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Australian medical team evacuates American from Antarctica in rare midwinter rescue

An Australian rescue team that swooped into Antarctica to evacuate an American experiencing a medical emergency landed Thursday in New Zealand.   

The patient, whose identity has not been released, was airlifted from a U.S. scientific base in a rare midwinter rescue from the frozen continent. 

The specialist medical team from the Australian Antarctic Division left Christchurch, New Zealand, on Thursday morning and landed on an ice runway near the U.S. McMurdo research station in the early afternoon, said Deborah Wing, spokeswoman for the U.S. National Science Foundation, which runs the station. Wing said a U.S. aircraft was unavailable.

The patient, who is being treated at a Christchurch hospital, is in stable condition but may need "immediate corrective surgery," the foundation said. Wing said she could not give any additional details on the patient or the nature of the medical emergency, due to privacy laws.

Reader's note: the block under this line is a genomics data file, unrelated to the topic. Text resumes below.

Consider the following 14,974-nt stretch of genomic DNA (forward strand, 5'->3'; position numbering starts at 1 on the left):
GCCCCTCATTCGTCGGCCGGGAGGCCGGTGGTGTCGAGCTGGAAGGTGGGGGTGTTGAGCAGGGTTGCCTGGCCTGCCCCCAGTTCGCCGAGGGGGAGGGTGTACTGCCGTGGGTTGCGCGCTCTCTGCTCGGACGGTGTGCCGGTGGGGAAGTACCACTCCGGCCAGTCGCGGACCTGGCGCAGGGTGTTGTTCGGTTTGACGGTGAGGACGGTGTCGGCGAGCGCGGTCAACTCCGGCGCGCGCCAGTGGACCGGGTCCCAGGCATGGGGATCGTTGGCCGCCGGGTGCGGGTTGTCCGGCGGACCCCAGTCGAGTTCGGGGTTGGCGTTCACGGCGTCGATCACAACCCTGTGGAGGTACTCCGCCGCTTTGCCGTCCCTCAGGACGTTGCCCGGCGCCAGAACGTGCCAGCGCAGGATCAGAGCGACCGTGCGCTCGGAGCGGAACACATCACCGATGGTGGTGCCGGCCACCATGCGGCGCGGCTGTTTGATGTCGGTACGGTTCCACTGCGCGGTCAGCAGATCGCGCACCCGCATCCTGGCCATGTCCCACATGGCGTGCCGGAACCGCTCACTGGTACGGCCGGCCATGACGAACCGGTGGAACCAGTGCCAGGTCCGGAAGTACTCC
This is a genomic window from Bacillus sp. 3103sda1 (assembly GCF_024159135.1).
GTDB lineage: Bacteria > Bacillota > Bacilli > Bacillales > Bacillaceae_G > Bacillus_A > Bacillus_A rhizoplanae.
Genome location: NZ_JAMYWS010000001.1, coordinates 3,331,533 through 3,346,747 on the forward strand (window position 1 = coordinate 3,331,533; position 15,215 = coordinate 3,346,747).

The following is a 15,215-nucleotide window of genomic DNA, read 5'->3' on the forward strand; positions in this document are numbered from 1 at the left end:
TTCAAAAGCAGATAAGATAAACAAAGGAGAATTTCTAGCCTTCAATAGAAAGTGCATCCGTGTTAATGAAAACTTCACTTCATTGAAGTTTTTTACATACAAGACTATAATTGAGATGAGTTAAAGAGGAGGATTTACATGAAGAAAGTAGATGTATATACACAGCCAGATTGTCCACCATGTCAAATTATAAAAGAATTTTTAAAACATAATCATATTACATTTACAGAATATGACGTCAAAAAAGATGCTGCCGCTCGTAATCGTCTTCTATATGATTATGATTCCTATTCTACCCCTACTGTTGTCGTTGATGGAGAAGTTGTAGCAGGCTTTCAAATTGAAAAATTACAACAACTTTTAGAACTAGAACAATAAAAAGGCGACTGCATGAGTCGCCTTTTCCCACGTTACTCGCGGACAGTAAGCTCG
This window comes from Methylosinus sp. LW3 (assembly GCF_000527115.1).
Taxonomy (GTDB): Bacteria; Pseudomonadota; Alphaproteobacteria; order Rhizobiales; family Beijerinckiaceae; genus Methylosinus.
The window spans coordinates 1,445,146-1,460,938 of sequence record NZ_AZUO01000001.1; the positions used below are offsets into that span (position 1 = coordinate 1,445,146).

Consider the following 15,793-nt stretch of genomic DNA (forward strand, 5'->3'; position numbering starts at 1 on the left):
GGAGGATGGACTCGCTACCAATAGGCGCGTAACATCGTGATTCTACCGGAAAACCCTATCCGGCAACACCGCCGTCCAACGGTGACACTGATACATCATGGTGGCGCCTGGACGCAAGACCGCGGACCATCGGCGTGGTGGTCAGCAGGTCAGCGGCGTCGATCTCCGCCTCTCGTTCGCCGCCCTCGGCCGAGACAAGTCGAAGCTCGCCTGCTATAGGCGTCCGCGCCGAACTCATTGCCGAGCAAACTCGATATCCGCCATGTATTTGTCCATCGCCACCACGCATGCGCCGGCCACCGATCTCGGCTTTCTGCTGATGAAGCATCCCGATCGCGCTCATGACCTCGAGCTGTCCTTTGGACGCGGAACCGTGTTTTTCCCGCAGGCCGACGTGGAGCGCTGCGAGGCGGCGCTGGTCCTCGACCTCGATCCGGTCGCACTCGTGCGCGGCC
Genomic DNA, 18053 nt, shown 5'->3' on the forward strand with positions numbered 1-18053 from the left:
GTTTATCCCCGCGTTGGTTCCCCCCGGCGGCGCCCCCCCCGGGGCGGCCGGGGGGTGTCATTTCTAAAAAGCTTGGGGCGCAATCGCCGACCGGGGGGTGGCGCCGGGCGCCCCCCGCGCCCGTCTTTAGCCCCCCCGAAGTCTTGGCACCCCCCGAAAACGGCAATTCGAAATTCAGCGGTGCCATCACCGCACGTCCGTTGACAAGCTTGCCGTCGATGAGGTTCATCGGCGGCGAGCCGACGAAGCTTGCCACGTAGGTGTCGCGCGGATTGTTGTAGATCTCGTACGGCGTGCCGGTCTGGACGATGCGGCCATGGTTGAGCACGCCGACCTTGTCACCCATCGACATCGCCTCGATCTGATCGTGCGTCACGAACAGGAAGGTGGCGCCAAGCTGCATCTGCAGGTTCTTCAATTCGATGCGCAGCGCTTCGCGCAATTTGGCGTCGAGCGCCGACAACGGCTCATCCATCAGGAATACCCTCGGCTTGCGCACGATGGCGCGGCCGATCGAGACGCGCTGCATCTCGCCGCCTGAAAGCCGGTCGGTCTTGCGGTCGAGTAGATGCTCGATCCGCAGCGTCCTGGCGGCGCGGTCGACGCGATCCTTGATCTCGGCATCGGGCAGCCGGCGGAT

"The facility at McMurdo is equivalent to an urgent-care center in the U.S., and is not equipped for the type of procedure being contemplated," the foundation said in a statement.

It is winter in Antarctica and there is only a narrow window of light every day. The rescue team timed the landing to coincide with the brief bright period.

The team, which flew on an Airbus A319 with the Royal New Zealand Air Force providing assistance, landed on an air strip in temperatures that were 13 degrees below zero. The air strip is one of a few in Antarctica that can accommodate wheeled aircraft. 

Flights to Antarctica are usually made only during the summer, though there have been midwinter medical evacuations before. According to the National Science Foundation, there are no scheduled flights to McMurdo between March and October because of the harsh conditions. Workers at the research facility must undergo a medical and dental exam prior to being stationed there. 

In 1999, an American doctor from Cleveland was rescued from the South Pole after finding a lump in her breast and diagnosing herself with cancer. Jerri Nielsen, who was 47 at the time, treated herself with chemotherapy that was air-dropped until she could be rescued. She died in 2009 when her cancer returned.

Fox News' David Lee Miller and The Associated Press contributed to this report.